Sunday, April 30, 2006

MORE ON THE WB

As you know the CW is coming this fall with the merger of the WB network with UPN. Just recently they announced that WNLO Channel 23 Buffalo was going to be the new CW affiliate here.

Anyway, Nikki Finke is livid and outraged about the end of the WB. She has it on good authority that this is in her own mind a UPN "takeover" of the WB, and that there are only three WB shows that are "locks" to join the CW: Smallville, Supernatural and Gilmore Girls. But there's nothing new about that, those three have been locks to join the CW for weeks anyway. ( I read there was turmoil at Gilmore Girls, though, with creator/head honcho Amy Sherman-Palladino quitting.) But Finke is complaining that even more of the UPN shows are "locks" including not only good shows like Smackdown! and America's Next Top Model, but also utter junk like Girlfriends.

Finke is mad about all this. Who does she blame? Why, who else. Les Moonves, because CBS has a big stake in the new network. She's claiming CBS prez Moonves is behind giving Viacom all the power in the new operation.

What she doesn't say is that much of the current lineup on the WB is unwatchable! Charmed is being cancelled and has been lousy ever since Shannen Doherty left; so is the much-hated 7th Heaven. Most of the WB lineup consists of shows that the kids quit watching a long time ago, or new stuff that isn't getting an audience like these lame reality shows they keep on running (Survival of the Richest). No one is watching the WB, folks! It's not the network it used to be.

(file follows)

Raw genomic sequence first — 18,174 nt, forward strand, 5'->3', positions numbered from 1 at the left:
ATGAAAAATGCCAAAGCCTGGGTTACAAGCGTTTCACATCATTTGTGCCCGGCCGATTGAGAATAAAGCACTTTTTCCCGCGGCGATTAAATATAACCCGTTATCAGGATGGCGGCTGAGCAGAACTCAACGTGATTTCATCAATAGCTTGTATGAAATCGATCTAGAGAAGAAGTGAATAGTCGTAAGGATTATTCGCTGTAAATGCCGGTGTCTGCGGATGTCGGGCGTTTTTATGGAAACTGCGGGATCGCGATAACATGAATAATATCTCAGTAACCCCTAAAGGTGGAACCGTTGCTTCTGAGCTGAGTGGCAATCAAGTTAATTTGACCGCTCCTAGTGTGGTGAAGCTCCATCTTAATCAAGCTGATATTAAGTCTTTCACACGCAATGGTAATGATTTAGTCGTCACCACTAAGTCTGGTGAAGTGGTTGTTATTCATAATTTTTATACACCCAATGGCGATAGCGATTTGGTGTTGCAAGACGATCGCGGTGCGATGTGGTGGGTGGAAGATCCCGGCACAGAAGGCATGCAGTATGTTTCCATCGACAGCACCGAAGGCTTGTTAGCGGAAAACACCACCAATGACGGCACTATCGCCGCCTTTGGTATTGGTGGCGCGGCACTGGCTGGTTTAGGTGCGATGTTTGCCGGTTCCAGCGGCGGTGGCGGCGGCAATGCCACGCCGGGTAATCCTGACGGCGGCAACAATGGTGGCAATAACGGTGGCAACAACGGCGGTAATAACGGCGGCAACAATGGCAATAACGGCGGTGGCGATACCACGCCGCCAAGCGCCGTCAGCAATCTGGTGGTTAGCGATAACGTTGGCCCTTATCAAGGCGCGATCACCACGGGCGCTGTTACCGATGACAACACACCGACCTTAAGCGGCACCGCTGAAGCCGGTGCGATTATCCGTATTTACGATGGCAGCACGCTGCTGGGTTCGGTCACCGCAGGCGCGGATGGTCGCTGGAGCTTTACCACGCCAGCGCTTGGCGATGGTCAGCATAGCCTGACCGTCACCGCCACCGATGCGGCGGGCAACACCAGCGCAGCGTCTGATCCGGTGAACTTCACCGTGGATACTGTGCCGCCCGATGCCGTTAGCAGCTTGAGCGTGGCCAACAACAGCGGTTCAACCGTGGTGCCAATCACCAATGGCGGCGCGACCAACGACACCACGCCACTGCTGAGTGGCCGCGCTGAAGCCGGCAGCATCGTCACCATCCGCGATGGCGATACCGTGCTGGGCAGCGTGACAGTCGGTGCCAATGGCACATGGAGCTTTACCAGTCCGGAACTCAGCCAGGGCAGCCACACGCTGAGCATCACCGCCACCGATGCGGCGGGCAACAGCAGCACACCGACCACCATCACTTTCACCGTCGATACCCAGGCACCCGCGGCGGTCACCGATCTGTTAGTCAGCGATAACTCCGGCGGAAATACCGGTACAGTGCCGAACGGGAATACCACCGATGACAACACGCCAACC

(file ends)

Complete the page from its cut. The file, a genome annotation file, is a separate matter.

1 comment:

PG said...

Agreed that most WB shows are lame, but so are most UPN shows. There are barely enough watchable shows on each to make one decent network.

WB's Smallville, Supernatural, Gilmore Girls, plus UPN's Everybody Hates Chris, ANTM (I find it idiotic but every other woman I know can't stop watching) and the reruns of stuff like Sex & the City should make for a more viable network.

One thing about UPN, though -- at least in the U.S., it's sort of considered the "black" network, with more shows featuring African American actors and advertisements targeting the black market than the other networks. I'll be interested to see how much of that identity survives in the merger.